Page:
Return of the prodigal son, 9"x12", 2009, by Dmitri Fedosseev

The adjective vehement means, forceful, impassioned, violent, ardent, fervent, zealous, fierce, intense, inflamed, excited, furious. A certain impulse and skip up the stairs to the Twist Gallery at 1100 Queen St. W. in Toronto on a sunny Saturday, lands a friend and me in the midst of all of the above, emanating from very large paintings.

Toronto curator Mark Zadorozny's show of Dmitri Fedosseev's canvases is aptly named Vehement. Fedosseev is a wildly talented 25 year old artist in Zadorozny's Mark Christopher Gallery stable; his sixteen canvases need the 5,000 square feet specially rented for the show. The canvases sized up to 6' X 8' gleam with vast colour fields in bright orange, saffron yellow, and blue; each also boldly display liquid turbulences of visceral figuration, swirling motion of energetic parts of human figures and creatures. There is an intense drama of allegory, mystery and personal story telling in this work, which is brilliantly positioned relevant to painting, within the flow of art history.

Rostov-on-Don 72"x84", 2009

Dmitri tells us that most of his paintings have a narrative based on events that have happened to him or other people. He stopped using actual imagery as he found it limiting, but rather relies on a skilled development of inspirational memory. The story behind the painting Rostov-on-Don involves Dmitri's stepgrandfather, who was found beaten and hanged in a park in Rostov-on-Don, Dmitri's home town in Russia.

As he is painting, he figures out the composition in his head and creates five or six paintings on one canvas. The first layer, which is the most important, using two pigments such as black and orange, can take 2 to 4 hours and is where the figurative work comes in; the consecutive layers are usually watered down paint, applied over and over again creating many layers. With his previous work, it was about using a drawing technique and erasing and molding out of paint, lately the technique has become using his hand and rag circumscribing the subject matter; trying to feel the figure through his hand, for example bringing an intuitive awareness of the character's arm or ribcage, likened to sculpture on a flat surface.

Girl looking for her glasses after being hit by a van, (Windstar) 60"x72", 2009

Dmitri relates the story behind Girl Looking for Her Glasses, "I was waiting for the light to turn green and two girls in front of me decided to try and make the yellow light; it was a really busy intersection, one of them didn't make it; and this happened within ten feet of me. One of the girls flew twenty feet in front of all these people and was in quite bad shape and she kept crawling around asking for her glasses."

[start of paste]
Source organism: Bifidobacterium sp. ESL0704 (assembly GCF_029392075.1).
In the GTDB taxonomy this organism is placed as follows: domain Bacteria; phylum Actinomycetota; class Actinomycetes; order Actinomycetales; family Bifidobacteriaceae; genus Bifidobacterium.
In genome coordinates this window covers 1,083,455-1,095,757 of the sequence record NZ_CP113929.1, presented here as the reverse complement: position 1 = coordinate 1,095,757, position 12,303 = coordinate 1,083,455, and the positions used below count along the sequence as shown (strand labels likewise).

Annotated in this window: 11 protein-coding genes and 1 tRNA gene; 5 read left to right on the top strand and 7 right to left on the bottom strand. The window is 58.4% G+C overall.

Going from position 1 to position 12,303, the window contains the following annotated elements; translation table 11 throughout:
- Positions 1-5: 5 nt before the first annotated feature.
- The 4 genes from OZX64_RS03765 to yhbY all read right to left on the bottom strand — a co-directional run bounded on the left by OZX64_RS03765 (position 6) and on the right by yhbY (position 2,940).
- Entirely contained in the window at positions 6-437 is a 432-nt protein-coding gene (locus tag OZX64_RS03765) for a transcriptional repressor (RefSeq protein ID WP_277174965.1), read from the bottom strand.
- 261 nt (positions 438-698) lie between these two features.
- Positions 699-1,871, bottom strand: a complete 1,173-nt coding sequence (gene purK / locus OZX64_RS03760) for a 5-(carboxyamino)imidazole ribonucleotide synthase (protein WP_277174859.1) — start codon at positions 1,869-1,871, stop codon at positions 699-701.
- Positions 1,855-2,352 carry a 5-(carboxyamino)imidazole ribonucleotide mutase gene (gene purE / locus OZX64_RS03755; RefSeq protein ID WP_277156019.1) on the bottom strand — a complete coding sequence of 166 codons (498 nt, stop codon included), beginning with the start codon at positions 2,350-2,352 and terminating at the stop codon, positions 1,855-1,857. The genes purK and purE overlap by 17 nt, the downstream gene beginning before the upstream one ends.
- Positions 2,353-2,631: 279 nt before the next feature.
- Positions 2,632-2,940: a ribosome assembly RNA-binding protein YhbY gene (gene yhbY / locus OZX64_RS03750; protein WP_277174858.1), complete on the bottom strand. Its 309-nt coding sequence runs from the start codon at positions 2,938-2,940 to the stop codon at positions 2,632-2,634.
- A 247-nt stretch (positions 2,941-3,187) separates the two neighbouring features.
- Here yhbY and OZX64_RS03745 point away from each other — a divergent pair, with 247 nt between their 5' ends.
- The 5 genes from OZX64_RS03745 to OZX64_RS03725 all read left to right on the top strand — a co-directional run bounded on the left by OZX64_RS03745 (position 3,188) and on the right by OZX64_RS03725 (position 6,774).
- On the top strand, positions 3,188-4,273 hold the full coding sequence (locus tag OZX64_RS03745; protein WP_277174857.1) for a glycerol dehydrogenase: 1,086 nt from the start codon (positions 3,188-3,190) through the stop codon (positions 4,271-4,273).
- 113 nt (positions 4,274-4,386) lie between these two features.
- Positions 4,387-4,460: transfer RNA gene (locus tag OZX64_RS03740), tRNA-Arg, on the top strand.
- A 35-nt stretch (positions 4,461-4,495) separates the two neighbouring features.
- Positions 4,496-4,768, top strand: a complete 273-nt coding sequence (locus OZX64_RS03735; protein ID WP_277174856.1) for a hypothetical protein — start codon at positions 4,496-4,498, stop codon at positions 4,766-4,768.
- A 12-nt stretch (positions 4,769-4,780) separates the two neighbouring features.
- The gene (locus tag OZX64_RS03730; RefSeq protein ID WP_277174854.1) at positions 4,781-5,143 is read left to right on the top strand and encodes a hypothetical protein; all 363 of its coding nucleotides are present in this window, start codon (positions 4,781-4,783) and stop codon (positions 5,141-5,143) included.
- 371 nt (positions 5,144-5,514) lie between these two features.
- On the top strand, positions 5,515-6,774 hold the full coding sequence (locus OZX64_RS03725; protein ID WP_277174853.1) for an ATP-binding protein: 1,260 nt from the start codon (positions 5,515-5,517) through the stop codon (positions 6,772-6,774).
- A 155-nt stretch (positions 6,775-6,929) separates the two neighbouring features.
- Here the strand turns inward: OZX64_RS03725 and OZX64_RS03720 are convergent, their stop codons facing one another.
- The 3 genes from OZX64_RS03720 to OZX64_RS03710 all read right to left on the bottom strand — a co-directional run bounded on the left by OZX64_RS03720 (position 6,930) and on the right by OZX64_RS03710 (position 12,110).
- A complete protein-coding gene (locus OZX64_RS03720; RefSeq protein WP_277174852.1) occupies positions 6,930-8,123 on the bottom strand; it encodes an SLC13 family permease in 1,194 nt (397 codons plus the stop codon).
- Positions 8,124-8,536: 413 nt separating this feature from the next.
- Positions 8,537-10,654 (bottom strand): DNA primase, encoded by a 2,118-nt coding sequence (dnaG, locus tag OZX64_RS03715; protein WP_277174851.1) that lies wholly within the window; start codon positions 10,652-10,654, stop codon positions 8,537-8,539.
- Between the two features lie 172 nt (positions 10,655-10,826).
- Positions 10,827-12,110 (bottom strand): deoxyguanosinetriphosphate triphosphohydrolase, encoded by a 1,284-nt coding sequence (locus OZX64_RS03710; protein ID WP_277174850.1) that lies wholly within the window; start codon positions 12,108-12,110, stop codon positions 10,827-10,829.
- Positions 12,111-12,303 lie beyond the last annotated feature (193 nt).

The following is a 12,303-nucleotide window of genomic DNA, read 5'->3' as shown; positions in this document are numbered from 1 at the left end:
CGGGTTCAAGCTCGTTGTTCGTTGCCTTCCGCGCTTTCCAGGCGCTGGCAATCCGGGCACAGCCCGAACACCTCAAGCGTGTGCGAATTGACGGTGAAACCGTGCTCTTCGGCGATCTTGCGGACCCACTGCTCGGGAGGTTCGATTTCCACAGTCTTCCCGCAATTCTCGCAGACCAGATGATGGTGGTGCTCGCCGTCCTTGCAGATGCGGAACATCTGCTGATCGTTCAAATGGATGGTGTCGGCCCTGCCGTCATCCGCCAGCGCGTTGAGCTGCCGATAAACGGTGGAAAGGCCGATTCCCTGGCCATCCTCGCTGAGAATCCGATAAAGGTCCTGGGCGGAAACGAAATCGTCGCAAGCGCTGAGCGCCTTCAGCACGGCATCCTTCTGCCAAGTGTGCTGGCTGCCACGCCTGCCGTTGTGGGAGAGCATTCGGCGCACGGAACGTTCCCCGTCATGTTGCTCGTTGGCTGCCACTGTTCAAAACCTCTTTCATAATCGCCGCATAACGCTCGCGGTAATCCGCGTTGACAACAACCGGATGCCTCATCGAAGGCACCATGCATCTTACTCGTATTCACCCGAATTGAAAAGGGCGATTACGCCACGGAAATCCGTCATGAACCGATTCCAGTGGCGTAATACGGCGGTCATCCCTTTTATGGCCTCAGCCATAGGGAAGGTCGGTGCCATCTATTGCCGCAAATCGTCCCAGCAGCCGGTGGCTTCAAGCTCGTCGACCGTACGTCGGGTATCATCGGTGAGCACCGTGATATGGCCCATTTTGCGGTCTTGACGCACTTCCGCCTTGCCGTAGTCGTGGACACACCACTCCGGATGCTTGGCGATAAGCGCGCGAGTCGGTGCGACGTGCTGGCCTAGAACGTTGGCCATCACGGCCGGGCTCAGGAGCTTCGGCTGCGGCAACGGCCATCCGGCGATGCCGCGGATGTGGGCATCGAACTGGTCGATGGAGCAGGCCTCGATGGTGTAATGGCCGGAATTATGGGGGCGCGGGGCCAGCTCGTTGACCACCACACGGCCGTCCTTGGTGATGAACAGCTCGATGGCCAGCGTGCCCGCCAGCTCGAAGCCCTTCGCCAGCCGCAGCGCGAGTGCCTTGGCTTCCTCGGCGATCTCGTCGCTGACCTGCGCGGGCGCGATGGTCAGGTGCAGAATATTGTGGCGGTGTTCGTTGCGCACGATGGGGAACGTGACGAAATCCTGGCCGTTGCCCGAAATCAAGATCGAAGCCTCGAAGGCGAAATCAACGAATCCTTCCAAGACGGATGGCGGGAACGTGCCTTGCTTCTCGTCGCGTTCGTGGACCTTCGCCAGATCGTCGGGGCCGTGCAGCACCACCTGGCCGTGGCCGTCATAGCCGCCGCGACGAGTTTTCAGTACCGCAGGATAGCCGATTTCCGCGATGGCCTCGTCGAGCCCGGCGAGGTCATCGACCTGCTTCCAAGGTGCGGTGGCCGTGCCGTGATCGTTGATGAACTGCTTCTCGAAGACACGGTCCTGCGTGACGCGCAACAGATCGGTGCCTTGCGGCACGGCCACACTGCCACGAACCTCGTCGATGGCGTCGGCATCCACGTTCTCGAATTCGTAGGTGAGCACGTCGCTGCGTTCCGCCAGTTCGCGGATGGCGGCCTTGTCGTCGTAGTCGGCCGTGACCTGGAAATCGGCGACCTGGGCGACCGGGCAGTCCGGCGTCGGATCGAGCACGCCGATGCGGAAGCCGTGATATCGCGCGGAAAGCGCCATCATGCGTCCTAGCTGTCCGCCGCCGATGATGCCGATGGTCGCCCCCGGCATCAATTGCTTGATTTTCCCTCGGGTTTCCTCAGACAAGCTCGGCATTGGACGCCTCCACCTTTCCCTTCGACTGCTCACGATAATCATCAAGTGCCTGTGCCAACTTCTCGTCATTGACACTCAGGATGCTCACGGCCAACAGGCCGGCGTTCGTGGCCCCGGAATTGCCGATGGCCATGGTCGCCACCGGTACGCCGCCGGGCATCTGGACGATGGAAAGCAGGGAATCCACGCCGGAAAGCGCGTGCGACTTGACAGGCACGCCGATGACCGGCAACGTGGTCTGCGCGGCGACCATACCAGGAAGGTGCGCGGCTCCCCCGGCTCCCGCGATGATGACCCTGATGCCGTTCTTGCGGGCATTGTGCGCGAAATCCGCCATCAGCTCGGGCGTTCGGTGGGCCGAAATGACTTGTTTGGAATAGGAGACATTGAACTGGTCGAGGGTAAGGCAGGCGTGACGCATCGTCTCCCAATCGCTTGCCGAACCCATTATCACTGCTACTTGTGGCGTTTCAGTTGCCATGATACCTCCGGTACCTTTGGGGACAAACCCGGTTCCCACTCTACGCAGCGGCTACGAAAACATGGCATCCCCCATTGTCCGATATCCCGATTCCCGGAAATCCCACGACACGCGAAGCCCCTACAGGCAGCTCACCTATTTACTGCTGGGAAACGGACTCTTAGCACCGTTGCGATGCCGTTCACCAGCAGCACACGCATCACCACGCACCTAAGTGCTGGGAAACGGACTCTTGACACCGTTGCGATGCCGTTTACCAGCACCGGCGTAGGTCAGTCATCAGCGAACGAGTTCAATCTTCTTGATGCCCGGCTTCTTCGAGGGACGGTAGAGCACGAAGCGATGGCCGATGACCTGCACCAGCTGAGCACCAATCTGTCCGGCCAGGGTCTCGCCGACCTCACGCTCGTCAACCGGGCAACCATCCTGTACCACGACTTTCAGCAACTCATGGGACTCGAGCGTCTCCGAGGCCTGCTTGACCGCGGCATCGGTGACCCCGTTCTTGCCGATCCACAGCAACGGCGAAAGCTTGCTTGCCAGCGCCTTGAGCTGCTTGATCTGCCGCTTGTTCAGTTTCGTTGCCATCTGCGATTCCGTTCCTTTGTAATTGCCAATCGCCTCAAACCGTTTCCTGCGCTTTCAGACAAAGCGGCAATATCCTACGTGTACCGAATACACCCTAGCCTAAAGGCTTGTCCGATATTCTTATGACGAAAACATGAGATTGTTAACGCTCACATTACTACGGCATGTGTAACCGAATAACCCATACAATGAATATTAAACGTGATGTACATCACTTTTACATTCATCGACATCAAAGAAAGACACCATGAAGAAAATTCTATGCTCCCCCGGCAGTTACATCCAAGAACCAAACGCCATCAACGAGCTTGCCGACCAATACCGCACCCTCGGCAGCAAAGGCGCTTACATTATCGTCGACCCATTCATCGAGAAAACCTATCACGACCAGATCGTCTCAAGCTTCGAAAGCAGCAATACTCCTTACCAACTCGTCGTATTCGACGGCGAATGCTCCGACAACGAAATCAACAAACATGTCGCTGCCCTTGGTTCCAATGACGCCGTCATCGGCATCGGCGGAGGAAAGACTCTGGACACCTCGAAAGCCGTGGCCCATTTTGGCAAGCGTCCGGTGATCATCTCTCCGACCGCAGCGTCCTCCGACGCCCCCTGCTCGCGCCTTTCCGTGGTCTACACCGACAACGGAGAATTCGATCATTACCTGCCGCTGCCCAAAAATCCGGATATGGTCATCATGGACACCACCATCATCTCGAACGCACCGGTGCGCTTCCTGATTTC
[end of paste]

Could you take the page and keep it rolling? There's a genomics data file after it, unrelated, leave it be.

Pieta No2, 108"x72", 2009


Excavation 72"x96", 2009

Dmitri explains, "this is a pretty basic battle scene with horses and people jostling against each other. It is painted in two colours, bluish-grey and orange." After the painting was completed it reminded him of de Kooning's painting Excavation.

Self portrait with red birth mark on face, 72"x84", 2009

When Dmitri Fedosseev was 7 years old, he lived at the renowed Moscow Circus, where his mother was a performer. When the Soviet Union broke apart, his mother was finally able to leave the country and they travelled extensively to eastern Europe and North America, staying in Canada when Dmitri was 15.

In his classes at Ontario College of Art and Design and up until graduating Dmitri worked in drawing. His main tuteledge came from Richard Robertson (who studied under Eric Freifeld); he would spend six to twelve hours per week drawing. His other mentor at OCAD was John Scott, who would ask him to delve into his innermost self to answer questions about why he was doing his artwork. Only after OCAD did Dmitri start to apply oil paint. He saw Jules Olitski using a leaf blower, in a video by Matthew Collings, and subsequently tried it with his own work. He cites Mark Rothko as another influence, whose work he viewed by chance while attending a Francis Bacon show. Rostov-on-Don was the first painting where he felt that the leaf blower technique really worked. He gets the professional gleam to his canvases by first applying 5 to 6 layers of gesso and then wet sanding before the picture is started.

Figure with legs, 84"x60", 2008

Mark Zadorozny met Dmitri Fedosseev in his thesis year in 2007, while looking for talented artists to work with for a future show. At that time Dmitri was creating large charcoal drawings which Mark found very impressive. That year Zadorozny's gallery the Mark Christopher Gallery had a group show and included Dmitri. As the years progressed, Mark thought it would be a good idea to have a solo of Fedosseev's paintings and spoke with him about the idea. It took some time to find a space big enough, as Zadorozny's smaller gallery space wouldn't work. While searching Mark found a 'for lease' sign on Spin Gallery which is now Twist. The show running in association with Twist is on to March 20th. Contact 416-705-3052 for pricing and alternate viewing.




Exhibition Hours: Tuesday to Friday from 10am to 5pm; On Saturday and Sunday from 11am to 6pm